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Food Analysis pp 201-215 | Cite as

Traditional Methods for Mineral Analysis

  • Robert E. Ward
  • Charles E. Carpenter
Chapter
Part of the Food Analysis book series (FSTS)

Abstract

This chapter describes traditional methods for analysis of minerals involving titrimetric and colorimetric procedures, and the use of ion selective electrodes. Other traditional methods of mineral analysis include gravimetric titration (i.e., insoluble forms of minerals are precipitated, rinse, dried, and weighed) and redox reactions (i.e., mineral is part of an oxidation–reduction reaction, and product is quantitated). However, these latter two methods will not be covered because they currently are used little in the food industry. The traditional methods that will be described have maintained widespread usage in the food industry despite the development of more modern instrumentation such as atomic absorption spectroscopy and inductively coupled plasma-atomic emission spectroscopy (Chap. 24). Traditional methods generally require chemicals and equipment that are routinely available in an analytical laboratory and are within the experience of most laboratory technicians. Additionally, traditional methods often form the basis for rapid analysis kits (e.g., Quantab ®; for salt determination) that are increasingly in demand. Procedures for analysis of minerals of major nutritional or food processing concern are used for illustrative purposes. For additional examples of traditional methods refer to references (1–6). Slight modifications of these traditional methods are often needed for specific foodstuffs to minimize interferences or to be in the range of analytical performance. For analytical requirements for specific foods see the Official Methods of Analysis of AOAC International (5) and related official methods (6).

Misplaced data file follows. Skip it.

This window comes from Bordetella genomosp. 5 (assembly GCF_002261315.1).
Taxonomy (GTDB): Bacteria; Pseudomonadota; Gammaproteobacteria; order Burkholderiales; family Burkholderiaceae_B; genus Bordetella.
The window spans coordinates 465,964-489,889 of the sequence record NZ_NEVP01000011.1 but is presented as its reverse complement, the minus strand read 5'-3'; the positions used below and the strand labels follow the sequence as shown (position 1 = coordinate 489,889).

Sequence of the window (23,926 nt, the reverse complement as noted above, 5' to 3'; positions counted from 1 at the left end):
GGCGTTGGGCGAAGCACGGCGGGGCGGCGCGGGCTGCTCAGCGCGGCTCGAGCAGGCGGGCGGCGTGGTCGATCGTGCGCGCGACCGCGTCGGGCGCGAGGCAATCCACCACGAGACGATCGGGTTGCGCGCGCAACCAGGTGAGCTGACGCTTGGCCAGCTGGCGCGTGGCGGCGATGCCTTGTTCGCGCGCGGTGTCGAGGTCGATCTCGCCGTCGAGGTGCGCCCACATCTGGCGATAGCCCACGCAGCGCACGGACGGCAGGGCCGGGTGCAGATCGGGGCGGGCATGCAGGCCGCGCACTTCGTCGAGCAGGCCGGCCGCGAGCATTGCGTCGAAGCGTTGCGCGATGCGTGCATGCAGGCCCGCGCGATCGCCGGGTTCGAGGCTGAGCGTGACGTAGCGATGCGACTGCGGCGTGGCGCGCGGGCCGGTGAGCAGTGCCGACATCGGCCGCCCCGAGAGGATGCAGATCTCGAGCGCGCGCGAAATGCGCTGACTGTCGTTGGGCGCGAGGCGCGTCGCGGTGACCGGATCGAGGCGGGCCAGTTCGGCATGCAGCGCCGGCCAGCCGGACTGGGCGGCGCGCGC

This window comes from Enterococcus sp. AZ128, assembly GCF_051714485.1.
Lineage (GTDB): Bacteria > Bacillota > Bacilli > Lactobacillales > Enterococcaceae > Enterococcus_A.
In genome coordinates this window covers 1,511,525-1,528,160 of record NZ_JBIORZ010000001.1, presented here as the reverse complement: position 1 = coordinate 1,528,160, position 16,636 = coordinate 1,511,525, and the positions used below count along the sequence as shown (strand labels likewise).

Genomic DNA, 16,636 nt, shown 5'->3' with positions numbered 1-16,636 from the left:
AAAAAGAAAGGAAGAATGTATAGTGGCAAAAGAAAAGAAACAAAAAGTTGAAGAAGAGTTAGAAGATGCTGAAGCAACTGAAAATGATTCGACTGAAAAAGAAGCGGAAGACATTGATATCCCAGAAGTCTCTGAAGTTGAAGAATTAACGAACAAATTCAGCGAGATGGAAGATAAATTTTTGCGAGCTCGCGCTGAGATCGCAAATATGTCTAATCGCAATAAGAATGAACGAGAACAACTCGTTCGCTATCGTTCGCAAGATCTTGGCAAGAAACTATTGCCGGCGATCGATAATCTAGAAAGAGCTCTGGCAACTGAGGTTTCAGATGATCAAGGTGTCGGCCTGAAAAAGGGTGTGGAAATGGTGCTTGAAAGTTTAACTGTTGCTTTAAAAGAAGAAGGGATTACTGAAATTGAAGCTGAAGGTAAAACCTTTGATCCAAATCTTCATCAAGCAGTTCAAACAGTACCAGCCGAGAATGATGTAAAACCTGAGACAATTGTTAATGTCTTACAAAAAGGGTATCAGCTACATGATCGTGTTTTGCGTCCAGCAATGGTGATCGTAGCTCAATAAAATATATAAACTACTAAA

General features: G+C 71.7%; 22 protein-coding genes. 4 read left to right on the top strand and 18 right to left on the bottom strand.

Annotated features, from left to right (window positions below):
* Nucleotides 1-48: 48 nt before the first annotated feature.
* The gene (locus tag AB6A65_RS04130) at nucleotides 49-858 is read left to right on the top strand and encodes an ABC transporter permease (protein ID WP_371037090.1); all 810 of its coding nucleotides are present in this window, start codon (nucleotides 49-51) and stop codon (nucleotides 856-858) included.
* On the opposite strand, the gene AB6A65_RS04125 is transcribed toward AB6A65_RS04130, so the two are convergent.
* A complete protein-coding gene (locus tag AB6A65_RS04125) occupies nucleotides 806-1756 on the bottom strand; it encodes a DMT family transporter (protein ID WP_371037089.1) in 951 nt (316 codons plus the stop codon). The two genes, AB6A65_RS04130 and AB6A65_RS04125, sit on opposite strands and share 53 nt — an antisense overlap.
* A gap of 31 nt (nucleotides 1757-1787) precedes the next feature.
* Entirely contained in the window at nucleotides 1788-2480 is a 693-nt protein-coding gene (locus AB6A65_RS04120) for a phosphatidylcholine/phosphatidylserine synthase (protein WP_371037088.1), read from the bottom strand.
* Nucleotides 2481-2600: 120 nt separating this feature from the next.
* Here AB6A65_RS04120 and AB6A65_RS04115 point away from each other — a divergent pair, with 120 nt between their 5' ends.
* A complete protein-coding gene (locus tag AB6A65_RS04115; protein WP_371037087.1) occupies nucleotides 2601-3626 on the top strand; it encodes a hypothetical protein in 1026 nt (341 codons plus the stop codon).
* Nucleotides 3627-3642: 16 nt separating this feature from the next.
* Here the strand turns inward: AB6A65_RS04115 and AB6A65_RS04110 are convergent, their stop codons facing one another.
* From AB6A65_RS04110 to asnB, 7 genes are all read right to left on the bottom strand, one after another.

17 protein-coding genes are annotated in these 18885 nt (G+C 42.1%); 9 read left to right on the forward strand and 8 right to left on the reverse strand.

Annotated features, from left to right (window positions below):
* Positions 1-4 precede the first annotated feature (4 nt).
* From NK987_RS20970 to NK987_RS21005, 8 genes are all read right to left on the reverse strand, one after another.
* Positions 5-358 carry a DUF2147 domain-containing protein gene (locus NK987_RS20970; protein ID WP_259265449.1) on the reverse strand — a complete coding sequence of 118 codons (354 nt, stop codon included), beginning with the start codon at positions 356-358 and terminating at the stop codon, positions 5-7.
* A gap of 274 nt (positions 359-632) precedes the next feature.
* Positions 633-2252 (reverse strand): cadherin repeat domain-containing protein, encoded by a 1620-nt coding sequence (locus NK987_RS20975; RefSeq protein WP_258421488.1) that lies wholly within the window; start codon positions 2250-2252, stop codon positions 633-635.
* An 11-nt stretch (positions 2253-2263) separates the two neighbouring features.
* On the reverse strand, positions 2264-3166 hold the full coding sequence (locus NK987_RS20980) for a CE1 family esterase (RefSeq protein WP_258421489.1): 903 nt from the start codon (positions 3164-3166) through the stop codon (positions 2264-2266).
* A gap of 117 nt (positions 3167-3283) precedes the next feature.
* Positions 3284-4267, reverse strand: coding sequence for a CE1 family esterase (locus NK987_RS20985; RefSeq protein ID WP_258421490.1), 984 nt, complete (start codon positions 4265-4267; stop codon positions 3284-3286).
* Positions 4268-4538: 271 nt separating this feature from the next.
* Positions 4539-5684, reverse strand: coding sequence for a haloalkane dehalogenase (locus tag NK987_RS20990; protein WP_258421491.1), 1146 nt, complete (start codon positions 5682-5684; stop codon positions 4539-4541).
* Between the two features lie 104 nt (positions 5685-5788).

Keywords

Food Sample Atomic Absorption Spectroscopy Mineral Analysis AgNO3 Solution Modern Instrumentation 
These keywords were added by machine and not by the authors. This process is experimental and the keywords may be updated as the learning algorithm improves.

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Copyright information

© Springer Science+Business Media, LLC 2010

Authors and Affiliations

  1. 1.Department of Nutrition and Food SciencesUtah State UniversityLoganUSA

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